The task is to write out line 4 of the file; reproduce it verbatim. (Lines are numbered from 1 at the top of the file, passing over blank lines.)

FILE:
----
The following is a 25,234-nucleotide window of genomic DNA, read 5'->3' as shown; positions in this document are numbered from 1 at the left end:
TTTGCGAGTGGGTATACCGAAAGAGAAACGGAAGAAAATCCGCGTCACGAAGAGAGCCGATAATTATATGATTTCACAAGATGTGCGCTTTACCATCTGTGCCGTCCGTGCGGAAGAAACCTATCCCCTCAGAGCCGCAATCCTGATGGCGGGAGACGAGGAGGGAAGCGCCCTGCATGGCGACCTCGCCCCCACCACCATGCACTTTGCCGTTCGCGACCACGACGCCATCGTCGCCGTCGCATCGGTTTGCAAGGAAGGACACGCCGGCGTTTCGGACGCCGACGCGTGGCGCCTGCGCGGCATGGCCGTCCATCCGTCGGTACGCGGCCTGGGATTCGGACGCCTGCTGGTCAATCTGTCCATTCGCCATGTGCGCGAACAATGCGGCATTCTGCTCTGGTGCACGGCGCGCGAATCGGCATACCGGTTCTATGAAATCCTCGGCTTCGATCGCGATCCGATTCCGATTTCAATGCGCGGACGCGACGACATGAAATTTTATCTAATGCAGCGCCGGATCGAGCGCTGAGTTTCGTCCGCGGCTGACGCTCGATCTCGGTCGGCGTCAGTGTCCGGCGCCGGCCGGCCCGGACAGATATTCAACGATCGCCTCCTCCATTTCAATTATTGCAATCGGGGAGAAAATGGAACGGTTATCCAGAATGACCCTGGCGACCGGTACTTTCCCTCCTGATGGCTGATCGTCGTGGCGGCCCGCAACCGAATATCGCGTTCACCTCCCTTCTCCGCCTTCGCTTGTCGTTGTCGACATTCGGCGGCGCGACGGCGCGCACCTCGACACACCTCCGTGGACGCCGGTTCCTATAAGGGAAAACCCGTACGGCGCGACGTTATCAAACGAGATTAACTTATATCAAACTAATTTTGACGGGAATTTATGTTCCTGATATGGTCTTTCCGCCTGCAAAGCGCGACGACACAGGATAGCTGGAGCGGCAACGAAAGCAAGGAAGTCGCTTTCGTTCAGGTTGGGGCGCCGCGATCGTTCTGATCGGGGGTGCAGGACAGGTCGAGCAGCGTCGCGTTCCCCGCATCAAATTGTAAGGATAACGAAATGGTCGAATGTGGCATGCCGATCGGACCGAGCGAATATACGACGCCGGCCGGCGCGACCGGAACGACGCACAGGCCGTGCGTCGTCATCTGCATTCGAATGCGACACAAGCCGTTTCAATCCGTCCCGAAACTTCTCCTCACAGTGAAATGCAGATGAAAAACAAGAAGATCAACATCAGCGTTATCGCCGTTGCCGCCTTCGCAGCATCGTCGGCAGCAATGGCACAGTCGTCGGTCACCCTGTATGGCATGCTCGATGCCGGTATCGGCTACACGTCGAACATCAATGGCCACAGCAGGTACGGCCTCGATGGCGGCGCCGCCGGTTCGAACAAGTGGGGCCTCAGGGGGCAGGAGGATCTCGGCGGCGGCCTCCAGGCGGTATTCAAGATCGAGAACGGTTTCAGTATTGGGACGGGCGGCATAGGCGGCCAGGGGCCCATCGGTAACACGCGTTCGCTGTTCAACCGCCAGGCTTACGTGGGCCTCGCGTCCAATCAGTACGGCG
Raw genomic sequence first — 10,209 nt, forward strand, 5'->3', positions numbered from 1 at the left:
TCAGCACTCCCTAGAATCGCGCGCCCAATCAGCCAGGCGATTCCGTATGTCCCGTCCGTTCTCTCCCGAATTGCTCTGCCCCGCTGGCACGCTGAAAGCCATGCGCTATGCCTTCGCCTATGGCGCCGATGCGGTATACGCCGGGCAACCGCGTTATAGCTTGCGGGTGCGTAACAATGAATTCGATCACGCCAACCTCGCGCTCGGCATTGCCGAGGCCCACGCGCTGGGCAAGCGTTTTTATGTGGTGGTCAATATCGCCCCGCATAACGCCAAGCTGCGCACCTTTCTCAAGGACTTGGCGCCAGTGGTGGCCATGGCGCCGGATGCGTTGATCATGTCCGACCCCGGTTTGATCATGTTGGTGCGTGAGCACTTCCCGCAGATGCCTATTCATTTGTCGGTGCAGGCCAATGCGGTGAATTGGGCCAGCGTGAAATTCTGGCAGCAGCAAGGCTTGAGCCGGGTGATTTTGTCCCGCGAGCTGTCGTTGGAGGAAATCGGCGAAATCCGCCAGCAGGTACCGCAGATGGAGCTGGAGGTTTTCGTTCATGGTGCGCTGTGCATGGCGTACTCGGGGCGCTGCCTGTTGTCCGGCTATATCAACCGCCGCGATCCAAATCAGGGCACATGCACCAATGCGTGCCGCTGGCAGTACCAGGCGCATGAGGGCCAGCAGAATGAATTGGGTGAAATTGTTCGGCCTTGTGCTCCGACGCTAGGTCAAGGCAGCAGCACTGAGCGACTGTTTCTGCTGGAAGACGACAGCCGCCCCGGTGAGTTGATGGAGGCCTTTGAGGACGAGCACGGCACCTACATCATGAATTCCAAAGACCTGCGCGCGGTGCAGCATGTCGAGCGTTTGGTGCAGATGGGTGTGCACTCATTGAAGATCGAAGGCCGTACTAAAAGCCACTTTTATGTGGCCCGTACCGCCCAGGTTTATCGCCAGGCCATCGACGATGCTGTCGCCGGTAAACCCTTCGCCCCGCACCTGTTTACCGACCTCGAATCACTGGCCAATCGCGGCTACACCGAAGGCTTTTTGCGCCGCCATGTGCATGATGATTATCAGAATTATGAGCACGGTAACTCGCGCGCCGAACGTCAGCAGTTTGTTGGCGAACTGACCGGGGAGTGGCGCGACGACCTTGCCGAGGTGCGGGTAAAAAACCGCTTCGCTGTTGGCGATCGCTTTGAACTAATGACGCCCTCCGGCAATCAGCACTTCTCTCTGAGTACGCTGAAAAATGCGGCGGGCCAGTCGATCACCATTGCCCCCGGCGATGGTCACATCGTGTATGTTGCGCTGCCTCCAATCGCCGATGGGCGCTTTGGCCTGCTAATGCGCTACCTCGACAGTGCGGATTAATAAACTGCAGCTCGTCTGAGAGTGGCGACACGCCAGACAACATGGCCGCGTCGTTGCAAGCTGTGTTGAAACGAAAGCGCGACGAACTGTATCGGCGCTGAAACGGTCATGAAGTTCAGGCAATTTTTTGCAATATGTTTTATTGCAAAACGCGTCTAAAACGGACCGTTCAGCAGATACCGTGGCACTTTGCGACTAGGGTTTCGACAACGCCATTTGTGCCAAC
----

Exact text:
TCAGCACTCCCTAGAATCGCGCGCCCAATCAGCCAGGCGATTCCGTATGTCCCGTCCGTTCTCTCCCGAATTGCTCTGCCCCGCTGGCACGCTGAAAGCCATGCGCTATGCCTTCGCCTATGGCGCCGATGCGGTATACGCCGGGCAACCGCGTTATAGCTTGCGGGTGCGTAACAATGAATTCGATCACGCCAACCTCGCGCTCGGCATTGCCGAGGCCCACGCGCTGGGCAAGCGTTTTTATGTGGTGGTCAATATCGCCCCGCATAACGCCAAGCTGCGCACCTTTCTCAAGGACTTGGCGCCAGTGGTGGCCATGGCGCCGGATGCGTTGATCATGTCCGACCCCGGTTTGATCATGTTGGTGCGTGAGCACTTCCCGCAGATGCCTATTCATTTGTCGGTGCAGGCCAATGCGGTGAATTGGGCCAGCGTGAAATTCTGGCAGCAGCAAGGCTTGAGCCGGGTGATTTTGTCCCGCGAGCTGTCGTTGGAGGAAATCGGCGAAATCCGCCAGCAGGTACCGCAGATGGAGCTGGAGGTTTTCGTTCATGGTGCGCTGTGCATGGCGTACTCGGGGCGCTGCCTGTTGTCCGGCTATATCAACCGCCGCGATCCAAATCAGGGCACATGCACCAATGCGTGCCGCTGGCAGTACCAGGCGCATGAGGGCCAGCAGAATGAATTGGGTGAAATTGTTCGGCCTTGTGCTCCGACGCTAGGTCAAGGCAGCAGCACTGAGCGACTGTTTCTGCTGGAAGACGACAGCCGCCCCGGTGAGTTGATGGAGGCCTTTGAGGACGAGCACGGCACCTACATCATGAATTCCAAAGACCTGCGCGCGGTGCAGCATGTCGAGCGTTTGGTGCAGATGGGTGTGCACTCATTGAAGATCGAAGGCCGTACTAAAAGCCACTTTTATGTGGCCCGTACCGCCCAGGTTTATCGCCAGGCCATCGACGATGCTGTCGCCGGTAAACCCTTCGCCCCGCACCTGTTTACCGACCTCGAATCACTGGCCAATCGCGGCTACACCGAAGGCTTTTTGCGCCGCCATGTGCATGATGATTATCAGAATTATGAGCACGGTAACTCGCGCGCCGAACGTCAGCAGTTTGTTGGCGAACTGACCGGGGAGTGGCGCGACGACCTTGCCGAGGTGCGGGTAAAAAACCGCTTCGCTGTTGGCGATCGCTTTGAACTAATGACGCCCTCCGGCAATCAGCACTTCTCTCTGAGTACGCTGAAAAATGCGGCGGGCCAGTCGATCACCATTGCCCCCGGCGATGGTCACATCGTGTATGTTGCGCTGCCTCCAATCGCCGATGGGCGCTTTGGCCTGCTAATGCGCTACCTCGACAGTGCGGATTAATAAACTGCAGCTCGTCTGAGAGTGGCGACACGCCAGACAACATGGCCGCGTCGTTGCAAGCTGTGTTGAAACGAAAGCGCGACGAACTGTATCGGCGCTGAAACGGTCATGAAGTTCAGGCAATTTTTTGCAATATGTTTTATTGCAAAACGCGTCTAAAACGGACCGTTCAGCAGATACCGTGGCACTTTGCGACTAGGGTTTCGACAACGCCATTTGTGCCAAC